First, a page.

'Crazy Rich Asians' Sequel Having Crazy Rich Problems, Writer Adele Lim Leaves Over Pay Disparity

Crazy Rich Asians, last summer's box office hit that marked a significant touchstone for Asian and Asian-American representation in Hollywood, is currently slated to have two sequels. But the first of those follow-ups will be moving forward without co-writer Adele Lim, who walked away from the sequel after realizing there was a huge pay disparity between Warner Bros.' starting offers to her and co-writer Peter Chiarelli: WB offered Chiarelli $800,000 to $1 million, but only $110,000-plus for Lim.

Lim – who, it should be noted, was the first movie's only Asian writer – told The Hollywood Reporter that she is not returning for the sequel.

"Being evaluated that way can't help but make you feel that is how they view my contributions," says Lim, who believes that women and people of color often are regarded as "soy sauce" — hired to sprinkle culturally specific details on a screenplay, rather than credited with the substantive work of crafting the story.

Before Crazy Rich Asians, Chiarelli had previous movie experience: he wrote the Ryan Reynolds/Sandra Bullock film The Proposal and has a "story by" credit on Now You See Me 2. Lim came from the world of television, having written for shows like Life on Mars, Private Practice, and Lethal Weapon. When she balked at Warner Bros. initial offer because of the pay disparity, THR says "Warners explained to Lim's reps that the quotes are industry-standard established ranges based on experience and that making an exception would set a troubling precedent in the business." Toby Emmerich, the studio chairman, took WB's side in the matter.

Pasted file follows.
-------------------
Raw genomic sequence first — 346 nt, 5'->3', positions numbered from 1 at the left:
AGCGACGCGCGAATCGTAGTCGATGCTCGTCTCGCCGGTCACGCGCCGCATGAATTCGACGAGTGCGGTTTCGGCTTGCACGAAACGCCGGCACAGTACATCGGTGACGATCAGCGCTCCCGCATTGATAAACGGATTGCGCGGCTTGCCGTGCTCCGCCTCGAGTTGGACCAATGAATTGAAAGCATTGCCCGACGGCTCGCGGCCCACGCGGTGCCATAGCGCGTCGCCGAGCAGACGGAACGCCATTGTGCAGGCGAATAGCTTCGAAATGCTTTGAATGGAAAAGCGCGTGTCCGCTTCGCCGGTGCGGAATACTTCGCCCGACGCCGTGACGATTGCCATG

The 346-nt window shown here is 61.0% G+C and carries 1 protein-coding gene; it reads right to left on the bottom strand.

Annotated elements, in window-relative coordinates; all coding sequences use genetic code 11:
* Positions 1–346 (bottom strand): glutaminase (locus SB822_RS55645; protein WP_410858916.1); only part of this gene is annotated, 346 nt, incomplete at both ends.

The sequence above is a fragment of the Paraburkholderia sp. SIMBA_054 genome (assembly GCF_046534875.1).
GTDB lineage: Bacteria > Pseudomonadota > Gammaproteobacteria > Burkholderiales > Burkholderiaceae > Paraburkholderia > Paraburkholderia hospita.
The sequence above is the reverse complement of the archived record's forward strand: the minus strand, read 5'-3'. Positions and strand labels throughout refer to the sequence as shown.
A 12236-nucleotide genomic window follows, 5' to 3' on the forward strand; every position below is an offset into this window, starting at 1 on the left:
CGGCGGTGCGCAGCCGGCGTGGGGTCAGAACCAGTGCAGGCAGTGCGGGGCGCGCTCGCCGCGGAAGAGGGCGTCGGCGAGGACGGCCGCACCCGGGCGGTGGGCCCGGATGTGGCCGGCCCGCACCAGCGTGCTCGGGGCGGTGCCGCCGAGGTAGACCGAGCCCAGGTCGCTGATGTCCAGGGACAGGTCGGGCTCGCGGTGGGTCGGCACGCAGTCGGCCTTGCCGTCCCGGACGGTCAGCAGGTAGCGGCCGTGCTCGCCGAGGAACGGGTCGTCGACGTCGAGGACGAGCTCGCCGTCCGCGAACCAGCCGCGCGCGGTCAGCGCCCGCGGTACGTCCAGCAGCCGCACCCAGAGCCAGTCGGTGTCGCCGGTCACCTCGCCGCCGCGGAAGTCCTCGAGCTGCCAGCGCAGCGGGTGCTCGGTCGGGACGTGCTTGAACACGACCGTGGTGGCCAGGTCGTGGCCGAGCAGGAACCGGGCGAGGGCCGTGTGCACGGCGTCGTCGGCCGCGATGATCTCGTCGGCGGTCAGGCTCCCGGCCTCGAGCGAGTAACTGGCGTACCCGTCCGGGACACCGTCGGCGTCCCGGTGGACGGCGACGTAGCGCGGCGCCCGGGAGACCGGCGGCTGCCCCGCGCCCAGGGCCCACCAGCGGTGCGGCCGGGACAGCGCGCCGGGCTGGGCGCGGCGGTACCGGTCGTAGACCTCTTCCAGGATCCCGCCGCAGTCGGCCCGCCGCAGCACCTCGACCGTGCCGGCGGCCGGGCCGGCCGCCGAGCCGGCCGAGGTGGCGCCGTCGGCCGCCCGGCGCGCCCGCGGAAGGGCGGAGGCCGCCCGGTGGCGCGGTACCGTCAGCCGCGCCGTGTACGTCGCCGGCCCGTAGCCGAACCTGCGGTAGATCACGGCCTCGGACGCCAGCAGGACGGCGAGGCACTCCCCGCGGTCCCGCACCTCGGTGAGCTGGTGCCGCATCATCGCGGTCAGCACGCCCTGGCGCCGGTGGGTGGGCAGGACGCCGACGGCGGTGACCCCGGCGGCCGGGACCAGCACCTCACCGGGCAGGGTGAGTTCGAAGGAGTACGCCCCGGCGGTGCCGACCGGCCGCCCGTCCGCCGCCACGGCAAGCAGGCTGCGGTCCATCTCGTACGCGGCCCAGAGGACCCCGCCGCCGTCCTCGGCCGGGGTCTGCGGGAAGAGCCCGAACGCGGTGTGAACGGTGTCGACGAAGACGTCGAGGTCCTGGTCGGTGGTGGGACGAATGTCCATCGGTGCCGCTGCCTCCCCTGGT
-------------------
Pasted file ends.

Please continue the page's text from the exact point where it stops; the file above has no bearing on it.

Here's where it gets especially interesting. This falling out happened last autumn, and the sequel's production company reportedly spent five months looking for another writer of Asian descent to take Lim's place. They ended up coming back to her in February of this year with an offer that was closer to Chiarelli's, but Lim turned it down.

Chiarelli had offered to split his fee with Lim, but she sees this as a larger issue:

"Pete has been nothing but incredibly gracious, but what I make shouldn't be dependent on the generosity of the white-guy writer," she says. "If I couldn't get pay equity after CRA, I can't imagine what it would be like for anyone else, given that the standard for how much you're worth is having established quotes from previous movies, which women of color would never have been [hired for]. There's no realistic way to achieve true equity that way."

It probably would have been easy for Lim to accept that second offer, but it's clear that this is an important enough topic for her that she's willing to pass on a big payday and instead speak out in the hopes of trying to tilt the playing field just a few more degrees closer to being level. Meanwhile, Lim is writing the script for Walt Disney Animation's Raya and the Last Dragon, and she has a four-year contract with Disney Animation.

As for the sequels, Chiarelli is now co-writing with returning director Jon M. Chu, and the duo is reportedly still trying to figure out exactly how much of author Kevin Kwan's book trilogy they want to adapt. (His follow-up books include China Rich Girlfriend and Rich People Problems.) Constance Wu, Henry Golding, Awkwafina, and several other cast members from the original movie are set to return, and filming on the back-to-back sequels is being eyed to begin sometime near the end of 2020.